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INTERVIEWAuthor of 'Silent Invasion' warns against non-citizens' right to vote

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'Beijing will certainly exploit it to influence elections,' Australian academic says

By Jung Min-ho

Clive Hamilton, a professor of public ethics at Charles Sturt University in Canberra, Australia, and the author of
Clive Hamilton, a professor of public ethics at Charles Sturt University in Canberra, Australia, and the author of "Silent Invasion: China's Influence in Australia'
The Chinese government has been accused frequently in recent years of trying to influence politics in other countries, including through direct interference in elections.

Only several weeks ago, a Chinese woman living in Delhi under a false identity was arrested on suspicion of spying on senior officials of the Indian government. In January, a British lawyer of Chinese heritage was named by the U.K.'s spy agency as an "agent" of Beijing, seeking to influence its parliamentarians.

Given the many reports of such episodes, an Australian scholar claims it is naive to assume that the Chinese Communist Party (CCP) will not exploit the voting rights of non-citizens in Korea ― because it will.

"The Chinese government will certainly exploit the non-citizen right to vote in an attempt to influence the elections and the composition of the government," Clive Hamilton, a professor of public ethics at Charles Sturt University in Canberra, Australia, and the author of "Silent Invasion: China's Influence in Australia," told The Korea Times. "Koreans should be very worried about CCP influence. All important institutions, or rather the elites that lead them, are targets of CCP influence campaigns."

His warning comes several days after Justice Minister Han Dong-hoon said he would press to reform the current voting system in cooperation with the National Assembly, because giving non-citizens that right "may distort the will of the people."

Concerns have been raised here over the growing political influence of non-citizen F-5 visa holders (permanent residents), most of whom are Chinese nationals, who could help determine the winners of regional elections, such as city mayors, provincial governors and education superintendents. In the Gyeonggi governor election on June 1, Kim Dong-yeon of the opposition Democratic Party of Korea defeated then rival Kim Eun-hye of the ruling People Power Party by just 8,900 votes. Government data showed more than 50,000 non-citizen voters live in the province.

Permanent residents in Australia do not have the right to vote in federal, state or territory elections with a few exceptions for "British subjects." Yet the CCP has been accused repeatedly of trying to influence politics there. The efforts are believed to include placing its agents in the offices of politicians as well as giving donations to certain politicians through businessmen it had ties to. Such allegations prompted Australia's parliament to pass laws in 2018 aimed at preventing foreign interference in the country.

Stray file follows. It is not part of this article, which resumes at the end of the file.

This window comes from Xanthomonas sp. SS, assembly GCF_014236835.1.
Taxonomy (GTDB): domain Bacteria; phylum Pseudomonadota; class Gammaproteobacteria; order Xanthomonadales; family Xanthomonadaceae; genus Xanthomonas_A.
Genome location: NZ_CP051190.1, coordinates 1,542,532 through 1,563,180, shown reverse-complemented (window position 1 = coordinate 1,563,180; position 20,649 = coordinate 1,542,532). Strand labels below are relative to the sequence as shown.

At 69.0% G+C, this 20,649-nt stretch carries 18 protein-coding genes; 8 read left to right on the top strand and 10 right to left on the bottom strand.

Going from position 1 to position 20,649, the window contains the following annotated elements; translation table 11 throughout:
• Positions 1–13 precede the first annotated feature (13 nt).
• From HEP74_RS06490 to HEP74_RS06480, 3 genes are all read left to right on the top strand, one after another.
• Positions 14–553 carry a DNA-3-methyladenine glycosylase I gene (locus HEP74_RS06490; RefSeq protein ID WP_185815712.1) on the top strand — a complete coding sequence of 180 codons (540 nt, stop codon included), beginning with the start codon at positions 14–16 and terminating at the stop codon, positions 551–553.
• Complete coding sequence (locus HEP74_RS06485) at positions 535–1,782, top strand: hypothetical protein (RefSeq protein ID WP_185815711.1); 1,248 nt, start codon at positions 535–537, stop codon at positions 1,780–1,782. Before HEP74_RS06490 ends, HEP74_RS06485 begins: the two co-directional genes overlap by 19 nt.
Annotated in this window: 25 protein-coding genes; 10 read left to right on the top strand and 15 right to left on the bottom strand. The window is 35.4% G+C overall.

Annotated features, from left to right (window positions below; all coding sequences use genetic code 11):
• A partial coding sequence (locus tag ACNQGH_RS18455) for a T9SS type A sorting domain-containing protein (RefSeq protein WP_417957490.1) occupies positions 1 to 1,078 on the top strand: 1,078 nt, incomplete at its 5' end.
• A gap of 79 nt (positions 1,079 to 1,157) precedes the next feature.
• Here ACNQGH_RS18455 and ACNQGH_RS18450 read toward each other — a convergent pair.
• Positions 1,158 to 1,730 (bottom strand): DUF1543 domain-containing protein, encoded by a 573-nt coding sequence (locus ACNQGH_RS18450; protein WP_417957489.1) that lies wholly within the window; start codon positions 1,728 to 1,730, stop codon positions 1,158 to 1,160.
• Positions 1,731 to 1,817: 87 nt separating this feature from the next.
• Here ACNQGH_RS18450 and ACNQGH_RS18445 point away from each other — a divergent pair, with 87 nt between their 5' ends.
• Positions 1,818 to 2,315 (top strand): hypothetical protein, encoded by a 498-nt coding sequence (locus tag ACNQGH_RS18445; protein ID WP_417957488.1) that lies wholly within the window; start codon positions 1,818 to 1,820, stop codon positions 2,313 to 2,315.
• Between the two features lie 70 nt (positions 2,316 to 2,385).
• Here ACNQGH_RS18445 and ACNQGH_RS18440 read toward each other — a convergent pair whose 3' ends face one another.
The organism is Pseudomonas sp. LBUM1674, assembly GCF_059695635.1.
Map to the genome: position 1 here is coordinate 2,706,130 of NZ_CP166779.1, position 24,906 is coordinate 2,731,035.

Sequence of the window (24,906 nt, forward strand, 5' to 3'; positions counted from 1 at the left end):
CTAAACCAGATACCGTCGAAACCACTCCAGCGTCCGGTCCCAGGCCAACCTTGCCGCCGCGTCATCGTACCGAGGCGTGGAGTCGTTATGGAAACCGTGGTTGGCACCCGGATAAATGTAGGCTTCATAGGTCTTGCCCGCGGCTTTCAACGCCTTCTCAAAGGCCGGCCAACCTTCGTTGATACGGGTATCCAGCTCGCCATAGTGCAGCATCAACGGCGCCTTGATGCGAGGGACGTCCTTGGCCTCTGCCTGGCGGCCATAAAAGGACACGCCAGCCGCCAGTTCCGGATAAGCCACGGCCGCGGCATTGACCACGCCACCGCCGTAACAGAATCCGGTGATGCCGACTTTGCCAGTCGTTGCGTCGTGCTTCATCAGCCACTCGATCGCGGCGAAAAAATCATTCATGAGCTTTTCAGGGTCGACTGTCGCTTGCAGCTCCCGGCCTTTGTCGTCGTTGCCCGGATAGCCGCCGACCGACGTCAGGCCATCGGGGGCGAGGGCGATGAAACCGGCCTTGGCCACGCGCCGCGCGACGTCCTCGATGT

Hamilton said that Australian citizens of Chinese heritage have become the main targets of the CCP's influence campaigns, which he thinks could also happen in Korea.

"A number of people with secret allegiance to the CCP have been elected to positions in local and state governments in Australia, and even one or two to the federal government," he said. "The CCP has a name for using people of Chinese heritage to influence democratic processes, 'huaren canzheng (ethnic Chinese participation in overseas politics)' … If Koreans loyal to the CCP want to run for election, then that is their right. But they should declare it publicly so voters know who they are voting for."

Hamilton warned of the CCP's ability to "use democracy to undermine democracy," urging the public to keep an eye out for any such attempts.

Under the Korean election law, F-5 visa holders can vote in elections for local government positions, after three years have passed since they acquired their visas. More than 126,000 people falling into that category were eligible to vote in the latest local elections. Among them, Chinese nationals accounted for nearly 79 percent, followed by Taiwanese (8.4 percent), Japanese (5.7 percent), Vietnamese (1.2 percent) and Americans (0.8 percent).

Some people have voiced their opposition to revising the law, saying that non-citizens should keep the right to vote as they pay taxes in Korea. But Hamilton disagrees.

"Foreign tourists pay taxes, should they have the right to vote? Rich Koreans find ways of avoiding taxes, should (they) be banned from voting? Citizenship involves much more than simply paying taxes. It means commitment to one's country," he said.

On Monday, Rep. Cho Jung-hun of the minor opposition party, Transition Korea, said he proposed a bill to take away the voting rights of most non-citizens based on the principle of reciprocity.



Jung Min-ho mj6c2@koreatimes.co.kr


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